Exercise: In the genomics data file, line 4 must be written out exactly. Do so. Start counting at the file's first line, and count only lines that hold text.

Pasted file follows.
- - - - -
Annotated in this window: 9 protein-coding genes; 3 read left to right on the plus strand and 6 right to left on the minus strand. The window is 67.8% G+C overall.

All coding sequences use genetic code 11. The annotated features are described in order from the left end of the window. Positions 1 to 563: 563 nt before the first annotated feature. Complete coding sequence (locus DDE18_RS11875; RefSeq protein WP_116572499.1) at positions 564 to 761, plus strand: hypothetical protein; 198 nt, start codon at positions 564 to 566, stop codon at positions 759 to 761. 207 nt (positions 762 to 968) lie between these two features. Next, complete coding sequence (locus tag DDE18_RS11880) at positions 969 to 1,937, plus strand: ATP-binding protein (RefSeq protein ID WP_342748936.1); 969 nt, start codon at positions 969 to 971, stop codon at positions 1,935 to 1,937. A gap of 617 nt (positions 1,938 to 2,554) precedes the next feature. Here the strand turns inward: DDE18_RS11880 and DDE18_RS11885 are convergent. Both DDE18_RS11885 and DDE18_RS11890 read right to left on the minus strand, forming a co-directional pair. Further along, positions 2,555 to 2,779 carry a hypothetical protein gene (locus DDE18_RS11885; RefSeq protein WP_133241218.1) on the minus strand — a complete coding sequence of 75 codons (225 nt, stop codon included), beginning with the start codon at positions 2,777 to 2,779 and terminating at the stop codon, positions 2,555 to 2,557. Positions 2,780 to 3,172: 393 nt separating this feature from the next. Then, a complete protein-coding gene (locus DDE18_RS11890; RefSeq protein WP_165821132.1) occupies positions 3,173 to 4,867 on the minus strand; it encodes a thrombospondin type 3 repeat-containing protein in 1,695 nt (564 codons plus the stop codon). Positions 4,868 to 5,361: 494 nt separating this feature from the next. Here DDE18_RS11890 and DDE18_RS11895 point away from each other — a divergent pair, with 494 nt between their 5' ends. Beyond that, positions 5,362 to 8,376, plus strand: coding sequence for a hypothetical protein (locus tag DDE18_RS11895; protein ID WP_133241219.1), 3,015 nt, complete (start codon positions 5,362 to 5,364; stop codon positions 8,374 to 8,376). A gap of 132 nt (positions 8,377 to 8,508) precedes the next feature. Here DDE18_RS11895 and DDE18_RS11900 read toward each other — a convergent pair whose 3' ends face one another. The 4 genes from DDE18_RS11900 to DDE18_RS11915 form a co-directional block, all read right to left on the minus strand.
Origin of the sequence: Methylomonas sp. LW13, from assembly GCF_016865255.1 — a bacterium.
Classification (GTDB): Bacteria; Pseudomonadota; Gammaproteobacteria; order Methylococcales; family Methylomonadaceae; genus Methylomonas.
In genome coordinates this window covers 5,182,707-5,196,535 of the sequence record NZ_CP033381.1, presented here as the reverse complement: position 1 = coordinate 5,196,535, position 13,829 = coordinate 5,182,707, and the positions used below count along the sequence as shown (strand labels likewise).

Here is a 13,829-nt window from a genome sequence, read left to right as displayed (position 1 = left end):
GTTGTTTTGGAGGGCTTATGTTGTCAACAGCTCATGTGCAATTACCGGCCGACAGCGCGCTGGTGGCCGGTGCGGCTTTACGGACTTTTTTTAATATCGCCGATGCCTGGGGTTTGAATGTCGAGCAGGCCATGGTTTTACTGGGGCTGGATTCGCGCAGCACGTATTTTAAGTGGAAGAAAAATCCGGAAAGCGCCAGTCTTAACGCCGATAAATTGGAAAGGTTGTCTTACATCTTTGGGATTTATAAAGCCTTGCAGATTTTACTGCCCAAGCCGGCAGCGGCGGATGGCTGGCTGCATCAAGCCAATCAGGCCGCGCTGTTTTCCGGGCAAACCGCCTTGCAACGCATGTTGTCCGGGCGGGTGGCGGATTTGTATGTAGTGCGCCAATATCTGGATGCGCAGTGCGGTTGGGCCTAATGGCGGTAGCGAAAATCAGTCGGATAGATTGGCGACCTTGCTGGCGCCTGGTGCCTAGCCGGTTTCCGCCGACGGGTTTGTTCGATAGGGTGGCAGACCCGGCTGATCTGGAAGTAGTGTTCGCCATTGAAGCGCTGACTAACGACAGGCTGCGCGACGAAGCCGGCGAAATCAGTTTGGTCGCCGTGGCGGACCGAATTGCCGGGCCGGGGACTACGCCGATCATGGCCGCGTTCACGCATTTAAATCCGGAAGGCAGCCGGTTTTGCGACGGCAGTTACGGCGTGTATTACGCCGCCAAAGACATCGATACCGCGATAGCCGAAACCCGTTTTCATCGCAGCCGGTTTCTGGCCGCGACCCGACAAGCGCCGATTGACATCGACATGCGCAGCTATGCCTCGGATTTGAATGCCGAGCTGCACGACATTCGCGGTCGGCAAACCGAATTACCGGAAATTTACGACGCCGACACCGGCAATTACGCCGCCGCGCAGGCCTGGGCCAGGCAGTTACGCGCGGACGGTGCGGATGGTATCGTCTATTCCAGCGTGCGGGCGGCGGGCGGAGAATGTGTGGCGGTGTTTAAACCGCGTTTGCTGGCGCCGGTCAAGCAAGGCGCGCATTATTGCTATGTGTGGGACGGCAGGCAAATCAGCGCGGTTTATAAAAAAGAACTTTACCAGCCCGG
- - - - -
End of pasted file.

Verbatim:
Classification (GTDB): Bacteria; Pseudomonadota; Gammaproteobacteria; order Methylococcales; family Methylomonadaceae; genus Methylomonas.